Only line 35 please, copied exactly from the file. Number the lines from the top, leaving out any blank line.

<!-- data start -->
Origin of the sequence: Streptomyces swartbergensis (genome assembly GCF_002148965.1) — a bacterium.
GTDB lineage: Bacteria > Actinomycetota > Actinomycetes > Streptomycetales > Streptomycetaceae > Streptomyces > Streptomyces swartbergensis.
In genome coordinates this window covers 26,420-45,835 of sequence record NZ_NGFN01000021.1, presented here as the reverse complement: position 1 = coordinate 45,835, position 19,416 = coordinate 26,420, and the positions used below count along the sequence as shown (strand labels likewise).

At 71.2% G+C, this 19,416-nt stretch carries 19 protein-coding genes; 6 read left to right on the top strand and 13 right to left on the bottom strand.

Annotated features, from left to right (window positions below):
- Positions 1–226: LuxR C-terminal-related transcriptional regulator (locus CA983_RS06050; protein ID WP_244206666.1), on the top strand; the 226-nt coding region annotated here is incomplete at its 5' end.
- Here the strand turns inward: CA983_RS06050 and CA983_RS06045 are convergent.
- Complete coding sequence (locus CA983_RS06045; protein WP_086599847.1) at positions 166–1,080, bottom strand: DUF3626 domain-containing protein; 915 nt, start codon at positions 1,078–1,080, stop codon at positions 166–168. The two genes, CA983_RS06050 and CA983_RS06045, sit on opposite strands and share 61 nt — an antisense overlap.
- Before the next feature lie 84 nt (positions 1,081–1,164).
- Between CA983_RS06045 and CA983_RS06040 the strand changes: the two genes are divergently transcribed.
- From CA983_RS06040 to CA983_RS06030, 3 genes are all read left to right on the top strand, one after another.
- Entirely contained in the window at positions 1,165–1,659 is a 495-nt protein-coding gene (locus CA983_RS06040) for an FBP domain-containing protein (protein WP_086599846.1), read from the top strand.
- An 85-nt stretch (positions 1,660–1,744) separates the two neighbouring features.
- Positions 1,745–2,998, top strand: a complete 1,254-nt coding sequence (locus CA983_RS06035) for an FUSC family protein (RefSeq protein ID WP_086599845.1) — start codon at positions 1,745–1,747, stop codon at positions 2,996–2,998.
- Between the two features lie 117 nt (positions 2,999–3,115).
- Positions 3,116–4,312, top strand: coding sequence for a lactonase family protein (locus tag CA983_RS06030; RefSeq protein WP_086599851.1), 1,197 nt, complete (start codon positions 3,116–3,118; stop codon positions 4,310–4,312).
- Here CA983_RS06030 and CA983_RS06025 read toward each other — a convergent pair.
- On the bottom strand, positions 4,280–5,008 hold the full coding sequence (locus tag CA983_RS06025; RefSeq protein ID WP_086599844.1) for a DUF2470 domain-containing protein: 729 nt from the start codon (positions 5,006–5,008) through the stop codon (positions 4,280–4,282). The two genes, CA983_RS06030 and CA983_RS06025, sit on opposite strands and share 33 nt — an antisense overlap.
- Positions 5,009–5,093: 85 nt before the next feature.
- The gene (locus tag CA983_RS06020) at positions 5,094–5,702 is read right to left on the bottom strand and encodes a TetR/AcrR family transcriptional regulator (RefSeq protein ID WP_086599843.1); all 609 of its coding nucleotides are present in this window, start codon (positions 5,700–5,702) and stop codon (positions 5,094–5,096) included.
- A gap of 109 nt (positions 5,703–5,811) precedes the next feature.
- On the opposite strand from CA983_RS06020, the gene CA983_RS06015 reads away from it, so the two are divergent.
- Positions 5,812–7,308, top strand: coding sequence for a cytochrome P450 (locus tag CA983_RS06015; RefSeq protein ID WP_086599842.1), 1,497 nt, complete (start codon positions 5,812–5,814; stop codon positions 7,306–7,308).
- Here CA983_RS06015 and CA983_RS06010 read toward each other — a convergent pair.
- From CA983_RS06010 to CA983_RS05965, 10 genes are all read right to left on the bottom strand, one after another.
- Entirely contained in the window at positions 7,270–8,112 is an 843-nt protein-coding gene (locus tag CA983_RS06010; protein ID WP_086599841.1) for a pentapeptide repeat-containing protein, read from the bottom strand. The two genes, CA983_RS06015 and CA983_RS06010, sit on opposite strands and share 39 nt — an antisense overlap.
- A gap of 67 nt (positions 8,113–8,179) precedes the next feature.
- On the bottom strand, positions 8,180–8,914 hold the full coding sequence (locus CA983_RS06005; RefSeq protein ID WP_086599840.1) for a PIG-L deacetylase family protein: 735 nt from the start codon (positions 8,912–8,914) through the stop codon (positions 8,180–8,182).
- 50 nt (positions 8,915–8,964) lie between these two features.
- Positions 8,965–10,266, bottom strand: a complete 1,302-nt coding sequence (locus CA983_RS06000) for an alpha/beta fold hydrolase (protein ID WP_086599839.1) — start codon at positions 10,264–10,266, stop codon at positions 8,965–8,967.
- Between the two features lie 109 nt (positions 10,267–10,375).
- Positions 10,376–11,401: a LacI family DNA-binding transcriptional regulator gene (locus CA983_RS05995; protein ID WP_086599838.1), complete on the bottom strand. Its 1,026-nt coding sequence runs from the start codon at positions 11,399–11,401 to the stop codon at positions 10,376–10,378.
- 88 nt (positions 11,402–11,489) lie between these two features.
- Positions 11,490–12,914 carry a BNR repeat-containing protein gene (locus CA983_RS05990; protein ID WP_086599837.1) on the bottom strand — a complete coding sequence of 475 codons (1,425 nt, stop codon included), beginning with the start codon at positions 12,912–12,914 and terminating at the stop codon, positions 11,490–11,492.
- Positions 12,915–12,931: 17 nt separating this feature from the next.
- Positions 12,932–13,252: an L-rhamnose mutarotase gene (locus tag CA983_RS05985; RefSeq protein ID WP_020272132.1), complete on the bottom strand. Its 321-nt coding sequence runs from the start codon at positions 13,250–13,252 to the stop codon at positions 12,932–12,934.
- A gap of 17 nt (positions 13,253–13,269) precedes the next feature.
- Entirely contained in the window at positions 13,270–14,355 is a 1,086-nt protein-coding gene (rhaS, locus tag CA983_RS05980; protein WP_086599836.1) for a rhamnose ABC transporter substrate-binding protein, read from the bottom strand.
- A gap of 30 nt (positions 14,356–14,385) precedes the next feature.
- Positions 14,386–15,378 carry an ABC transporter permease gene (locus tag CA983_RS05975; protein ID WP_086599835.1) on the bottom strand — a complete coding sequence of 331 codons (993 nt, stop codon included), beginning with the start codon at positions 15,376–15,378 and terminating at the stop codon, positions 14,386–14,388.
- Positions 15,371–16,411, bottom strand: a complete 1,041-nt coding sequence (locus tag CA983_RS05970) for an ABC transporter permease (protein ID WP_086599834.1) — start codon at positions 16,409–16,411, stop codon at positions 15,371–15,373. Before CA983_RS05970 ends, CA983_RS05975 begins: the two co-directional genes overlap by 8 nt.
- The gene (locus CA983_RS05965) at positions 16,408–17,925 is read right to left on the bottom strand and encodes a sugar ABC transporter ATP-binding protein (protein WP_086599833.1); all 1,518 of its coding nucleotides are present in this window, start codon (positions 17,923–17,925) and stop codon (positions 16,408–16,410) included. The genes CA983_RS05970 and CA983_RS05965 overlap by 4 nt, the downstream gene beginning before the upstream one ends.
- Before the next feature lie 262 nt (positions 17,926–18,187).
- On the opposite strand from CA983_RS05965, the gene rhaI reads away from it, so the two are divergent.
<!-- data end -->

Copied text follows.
- Positions 12,915–12,931: 17 nt separating this feature from the next.